Corticotropin releasing hormone (CRH) is essential for stress adaptation by mediating hypothalamic-pituitary-adrenal (HPA) axis, behavioral and autonomic responses to stress. Activation of CRH neurons depends on neural afferents from the brain stem and limbic system, leading to sequential CRH release and synthesis. CRH transcription is required to restore mRNA and peptide levels, but termination of the response is essential to prevent pathology associated with chronic elevations of CRH and HPA axis activity. Inhibitory feedback mediated by glucocorticoids and intracellular production of the repressor, Inducible Cyclic AMP Early Repressor (ICER), limit the magnitude and duration of CRH neuronal activation. Induction of CRH transcription is mediated by the cyclic AMP/protein kinase A/cyclic AMP responsive element binding protein (CREB)-dependent pathways, and requires cyclic AMP-dependent nuclear translocation of the CREB co-activator, Transducer of Regulated CREB activity (TORC). This article reviews current knowledge on the mechanisms regulating CRH neuron activity. © 2011.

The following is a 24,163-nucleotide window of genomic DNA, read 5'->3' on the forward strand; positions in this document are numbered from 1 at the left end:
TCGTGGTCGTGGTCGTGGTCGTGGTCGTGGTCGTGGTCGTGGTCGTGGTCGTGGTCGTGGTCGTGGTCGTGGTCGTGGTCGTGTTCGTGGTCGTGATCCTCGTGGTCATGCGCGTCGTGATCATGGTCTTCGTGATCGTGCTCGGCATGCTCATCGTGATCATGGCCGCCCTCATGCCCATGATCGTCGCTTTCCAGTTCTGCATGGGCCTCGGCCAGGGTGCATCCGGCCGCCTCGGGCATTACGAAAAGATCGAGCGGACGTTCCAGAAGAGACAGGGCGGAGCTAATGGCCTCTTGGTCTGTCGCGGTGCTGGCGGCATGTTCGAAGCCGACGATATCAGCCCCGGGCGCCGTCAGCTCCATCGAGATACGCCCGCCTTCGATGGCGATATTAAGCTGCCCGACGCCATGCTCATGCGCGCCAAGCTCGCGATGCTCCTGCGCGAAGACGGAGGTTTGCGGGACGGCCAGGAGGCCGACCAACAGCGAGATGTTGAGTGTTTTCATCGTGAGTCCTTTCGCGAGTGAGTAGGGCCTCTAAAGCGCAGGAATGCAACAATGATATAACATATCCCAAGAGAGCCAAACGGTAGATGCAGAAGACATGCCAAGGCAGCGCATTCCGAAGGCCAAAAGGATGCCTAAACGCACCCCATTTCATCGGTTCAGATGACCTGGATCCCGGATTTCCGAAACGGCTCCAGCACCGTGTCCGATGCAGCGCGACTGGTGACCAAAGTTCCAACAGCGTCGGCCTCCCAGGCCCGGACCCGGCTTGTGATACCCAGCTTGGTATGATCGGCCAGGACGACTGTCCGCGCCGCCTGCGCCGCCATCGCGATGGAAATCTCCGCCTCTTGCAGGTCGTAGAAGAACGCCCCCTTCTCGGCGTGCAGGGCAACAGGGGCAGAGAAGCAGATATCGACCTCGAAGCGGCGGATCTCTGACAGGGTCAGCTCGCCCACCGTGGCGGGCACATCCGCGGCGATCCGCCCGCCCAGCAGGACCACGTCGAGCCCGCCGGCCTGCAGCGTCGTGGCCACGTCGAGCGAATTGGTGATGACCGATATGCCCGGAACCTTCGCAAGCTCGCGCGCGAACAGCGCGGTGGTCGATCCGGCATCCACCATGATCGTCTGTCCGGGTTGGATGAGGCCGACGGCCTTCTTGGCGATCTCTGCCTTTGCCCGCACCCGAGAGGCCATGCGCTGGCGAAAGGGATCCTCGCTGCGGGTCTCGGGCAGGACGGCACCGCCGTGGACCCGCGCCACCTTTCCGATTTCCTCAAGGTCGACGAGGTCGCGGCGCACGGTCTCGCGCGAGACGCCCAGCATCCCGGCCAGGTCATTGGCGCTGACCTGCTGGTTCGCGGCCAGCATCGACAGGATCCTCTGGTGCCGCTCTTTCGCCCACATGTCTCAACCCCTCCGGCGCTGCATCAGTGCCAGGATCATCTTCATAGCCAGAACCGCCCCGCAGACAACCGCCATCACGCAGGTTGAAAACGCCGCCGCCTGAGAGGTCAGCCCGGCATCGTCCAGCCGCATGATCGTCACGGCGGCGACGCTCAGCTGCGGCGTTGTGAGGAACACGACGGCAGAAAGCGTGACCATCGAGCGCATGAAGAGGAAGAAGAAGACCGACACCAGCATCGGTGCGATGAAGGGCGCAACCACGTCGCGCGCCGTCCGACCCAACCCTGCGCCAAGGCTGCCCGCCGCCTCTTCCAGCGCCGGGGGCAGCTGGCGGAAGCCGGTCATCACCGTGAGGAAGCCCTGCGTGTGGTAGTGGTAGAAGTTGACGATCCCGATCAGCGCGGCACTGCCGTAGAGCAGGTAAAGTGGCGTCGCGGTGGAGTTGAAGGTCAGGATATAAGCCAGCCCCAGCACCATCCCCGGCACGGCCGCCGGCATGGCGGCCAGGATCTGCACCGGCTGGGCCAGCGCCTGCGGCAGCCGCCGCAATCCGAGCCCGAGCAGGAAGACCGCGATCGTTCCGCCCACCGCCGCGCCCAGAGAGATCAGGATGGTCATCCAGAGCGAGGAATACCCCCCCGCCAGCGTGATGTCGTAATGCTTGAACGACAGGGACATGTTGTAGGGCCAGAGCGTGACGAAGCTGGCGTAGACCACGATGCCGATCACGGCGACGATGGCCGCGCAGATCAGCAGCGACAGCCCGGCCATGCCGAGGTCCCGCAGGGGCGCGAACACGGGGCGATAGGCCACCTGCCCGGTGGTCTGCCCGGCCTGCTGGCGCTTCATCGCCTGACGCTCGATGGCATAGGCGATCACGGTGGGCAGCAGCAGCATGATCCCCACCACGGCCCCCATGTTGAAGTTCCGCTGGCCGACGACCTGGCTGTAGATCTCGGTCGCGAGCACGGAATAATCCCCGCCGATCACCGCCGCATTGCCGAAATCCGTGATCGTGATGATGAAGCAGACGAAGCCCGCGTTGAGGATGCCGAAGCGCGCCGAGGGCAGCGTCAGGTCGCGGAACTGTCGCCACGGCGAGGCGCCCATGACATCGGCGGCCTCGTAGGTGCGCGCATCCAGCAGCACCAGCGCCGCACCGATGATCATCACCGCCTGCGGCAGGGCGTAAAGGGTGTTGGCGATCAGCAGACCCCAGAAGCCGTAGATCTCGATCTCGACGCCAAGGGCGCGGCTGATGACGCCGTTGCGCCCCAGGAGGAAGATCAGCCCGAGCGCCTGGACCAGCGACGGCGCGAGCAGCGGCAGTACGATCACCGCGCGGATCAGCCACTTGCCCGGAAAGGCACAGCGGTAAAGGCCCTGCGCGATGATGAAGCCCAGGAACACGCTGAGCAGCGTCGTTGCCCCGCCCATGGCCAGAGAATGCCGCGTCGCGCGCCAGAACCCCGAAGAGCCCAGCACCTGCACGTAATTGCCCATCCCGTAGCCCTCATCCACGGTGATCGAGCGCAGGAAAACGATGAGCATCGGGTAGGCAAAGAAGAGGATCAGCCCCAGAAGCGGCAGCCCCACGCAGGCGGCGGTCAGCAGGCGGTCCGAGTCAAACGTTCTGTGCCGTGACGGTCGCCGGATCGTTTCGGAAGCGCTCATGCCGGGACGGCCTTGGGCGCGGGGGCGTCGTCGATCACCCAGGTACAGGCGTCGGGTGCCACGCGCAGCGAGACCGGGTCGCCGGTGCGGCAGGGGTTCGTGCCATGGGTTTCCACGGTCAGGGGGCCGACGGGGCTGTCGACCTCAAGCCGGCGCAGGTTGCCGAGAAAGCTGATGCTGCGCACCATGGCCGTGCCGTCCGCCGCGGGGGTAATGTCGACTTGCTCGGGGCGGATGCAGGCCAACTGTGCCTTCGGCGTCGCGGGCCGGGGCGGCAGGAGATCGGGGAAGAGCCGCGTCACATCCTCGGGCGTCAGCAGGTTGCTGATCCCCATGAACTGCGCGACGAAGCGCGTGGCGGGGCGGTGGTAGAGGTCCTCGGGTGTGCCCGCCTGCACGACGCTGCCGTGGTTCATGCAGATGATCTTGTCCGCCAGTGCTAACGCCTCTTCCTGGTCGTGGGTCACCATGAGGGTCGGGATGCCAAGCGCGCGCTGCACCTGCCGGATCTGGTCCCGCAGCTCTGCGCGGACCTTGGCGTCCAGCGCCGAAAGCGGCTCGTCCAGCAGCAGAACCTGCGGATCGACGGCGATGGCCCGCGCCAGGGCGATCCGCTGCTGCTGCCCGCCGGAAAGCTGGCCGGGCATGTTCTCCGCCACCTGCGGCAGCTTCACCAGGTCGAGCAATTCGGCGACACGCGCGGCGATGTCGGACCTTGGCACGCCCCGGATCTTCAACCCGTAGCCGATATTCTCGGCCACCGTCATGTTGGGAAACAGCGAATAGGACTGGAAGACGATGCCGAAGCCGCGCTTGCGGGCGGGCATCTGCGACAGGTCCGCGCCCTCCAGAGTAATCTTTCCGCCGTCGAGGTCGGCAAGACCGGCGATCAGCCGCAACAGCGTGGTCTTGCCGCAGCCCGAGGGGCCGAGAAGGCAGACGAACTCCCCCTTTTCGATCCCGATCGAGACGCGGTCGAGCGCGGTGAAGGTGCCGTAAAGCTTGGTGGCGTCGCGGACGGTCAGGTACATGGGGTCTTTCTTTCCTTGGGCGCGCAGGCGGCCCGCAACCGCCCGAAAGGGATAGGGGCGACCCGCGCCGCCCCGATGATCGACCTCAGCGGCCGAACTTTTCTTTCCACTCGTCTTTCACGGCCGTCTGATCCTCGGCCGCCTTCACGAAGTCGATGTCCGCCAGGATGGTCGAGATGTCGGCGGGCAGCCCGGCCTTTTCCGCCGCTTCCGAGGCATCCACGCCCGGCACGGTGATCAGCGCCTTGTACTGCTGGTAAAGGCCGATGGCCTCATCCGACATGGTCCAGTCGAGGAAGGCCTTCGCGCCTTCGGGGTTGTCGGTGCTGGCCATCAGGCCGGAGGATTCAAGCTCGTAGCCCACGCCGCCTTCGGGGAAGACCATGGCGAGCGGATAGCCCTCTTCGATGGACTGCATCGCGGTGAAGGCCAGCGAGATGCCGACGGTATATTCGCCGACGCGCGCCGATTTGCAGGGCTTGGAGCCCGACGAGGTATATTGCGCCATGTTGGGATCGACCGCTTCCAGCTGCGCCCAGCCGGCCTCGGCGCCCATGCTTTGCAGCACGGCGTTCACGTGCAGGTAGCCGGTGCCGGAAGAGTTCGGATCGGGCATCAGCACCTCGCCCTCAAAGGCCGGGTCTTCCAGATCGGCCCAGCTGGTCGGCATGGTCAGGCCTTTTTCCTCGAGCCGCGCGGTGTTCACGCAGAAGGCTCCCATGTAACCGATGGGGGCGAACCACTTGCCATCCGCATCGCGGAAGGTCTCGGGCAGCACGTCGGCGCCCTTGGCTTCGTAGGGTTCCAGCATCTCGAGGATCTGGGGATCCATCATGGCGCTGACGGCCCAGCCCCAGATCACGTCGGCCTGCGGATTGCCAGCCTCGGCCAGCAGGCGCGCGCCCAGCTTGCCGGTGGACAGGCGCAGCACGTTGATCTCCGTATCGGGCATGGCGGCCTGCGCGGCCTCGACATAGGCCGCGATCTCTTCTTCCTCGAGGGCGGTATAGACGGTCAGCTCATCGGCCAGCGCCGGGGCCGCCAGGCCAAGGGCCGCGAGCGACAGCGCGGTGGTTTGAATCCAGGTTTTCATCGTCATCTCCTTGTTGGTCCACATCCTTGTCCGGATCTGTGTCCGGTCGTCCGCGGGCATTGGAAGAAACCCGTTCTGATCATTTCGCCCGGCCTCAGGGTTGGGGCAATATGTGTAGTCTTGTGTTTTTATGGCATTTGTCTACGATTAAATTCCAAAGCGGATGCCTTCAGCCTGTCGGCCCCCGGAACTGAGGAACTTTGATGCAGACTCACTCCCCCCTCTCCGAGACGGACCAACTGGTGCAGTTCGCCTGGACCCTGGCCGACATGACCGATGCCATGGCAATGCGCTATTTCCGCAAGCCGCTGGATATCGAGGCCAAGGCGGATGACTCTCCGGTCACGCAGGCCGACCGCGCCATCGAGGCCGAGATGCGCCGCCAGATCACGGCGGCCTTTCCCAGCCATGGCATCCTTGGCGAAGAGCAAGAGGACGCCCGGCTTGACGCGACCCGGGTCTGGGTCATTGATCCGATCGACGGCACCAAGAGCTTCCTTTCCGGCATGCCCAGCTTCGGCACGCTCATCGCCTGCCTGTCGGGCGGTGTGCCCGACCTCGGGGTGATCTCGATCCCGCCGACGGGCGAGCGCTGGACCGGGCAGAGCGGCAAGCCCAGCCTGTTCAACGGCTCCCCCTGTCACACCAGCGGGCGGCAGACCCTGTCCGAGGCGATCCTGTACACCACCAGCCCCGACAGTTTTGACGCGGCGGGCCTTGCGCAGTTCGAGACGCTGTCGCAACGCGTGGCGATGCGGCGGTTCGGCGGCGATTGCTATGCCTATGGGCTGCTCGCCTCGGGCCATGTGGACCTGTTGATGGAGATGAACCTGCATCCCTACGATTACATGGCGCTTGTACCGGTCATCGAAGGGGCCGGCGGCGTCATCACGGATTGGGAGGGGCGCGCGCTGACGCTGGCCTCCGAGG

Aguilera, G., & Liu, Y. (2012, January). The molecular physiology of CRH neurons. Frontiers in Neuroendocrinology. https://doi.org/10.1016/j.yfrne.2011.08.002